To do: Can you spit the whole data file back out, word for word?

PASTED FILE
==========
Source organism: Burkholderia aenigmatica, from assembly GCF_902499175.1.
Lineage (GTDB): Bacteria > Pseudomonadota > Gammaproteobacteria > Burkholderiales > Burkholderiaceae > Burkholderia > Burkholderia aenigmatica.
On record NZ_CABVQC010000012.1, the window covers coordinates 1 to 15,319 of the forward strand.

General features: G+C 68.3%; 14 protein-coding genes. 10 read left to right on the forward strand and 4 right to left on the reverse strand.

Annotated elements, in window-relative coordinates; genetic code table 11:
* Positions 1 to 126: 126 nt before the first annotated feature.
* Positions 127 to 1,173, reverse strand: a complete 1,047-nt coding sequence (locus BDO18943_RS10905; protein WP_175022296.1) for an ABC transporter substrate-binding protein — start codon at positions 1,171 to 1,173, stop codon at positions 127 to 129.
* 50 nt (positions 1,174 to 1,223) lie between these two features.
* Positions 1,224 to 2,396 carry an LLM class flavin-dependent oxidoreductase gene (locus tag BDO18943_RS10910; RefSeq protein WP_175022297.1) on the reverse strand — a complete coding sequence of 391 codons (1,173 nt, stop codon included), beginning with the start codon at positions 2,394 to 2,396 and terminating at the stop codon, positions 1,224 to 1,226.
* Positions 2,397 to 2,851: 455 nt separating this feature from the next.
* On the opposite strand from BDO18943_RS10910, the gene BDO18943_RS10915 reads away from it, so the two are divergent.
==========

Source organism: Burkholderia aenigmatica, from assembly GCF_902499175.1.
Lineage (GTDB): Bacteria > Pseudomonadota > Gammaproteobacteria > Burkholderiales > Burkholderiaceae > Burkholderia > Burkholderia aenigmatica.
On record NZ_CABVQC010000012.1, the window covers coordinates 1 to 15,319 of the forward strand.

General features: G+C 68.3%; 14 protein-coding genes. 10 read left to right on the forward strand and 4 right to left on the reverse strand.

Annotated elements, in window-relative coordinates; genetic code table 11:
* Positions 1 to 126: 126 nt before the first annotated feature.
* Positions 127 to 1,173, reverse strand: a complete 1,047-nt coding sequence (locus BDO18943_RS10905; protein WP_175022296.1) for an ABC transporter substrate-binding protein — start codon at positions 1,171 to 1,173, stop codon at positions 127 to 129.
* 50 nt (positions 1,174 to 1,223) lie between these two features.
* Positions 1,224 to 2,396 carry an LLM class flavin-dependent oxidoreductase gene (locus tag BDO18943_RS10910; RefSeq protein WP_175022297.1) on the reverse strand — a complete coding sequence of 391 codons (1,173 nt, stop codon included), beginning with the start codon at positions 2,394 to 2,396 and terminating at the stop codon, positions 1,224 to 1,226.
* Positions 2,397 to 2,851: 455 nt separating this feature from the next.
* On the opposite strand from BDO18943_RS10910, the gene BDO18943_RS10915 reads away from it, so the two are divergent.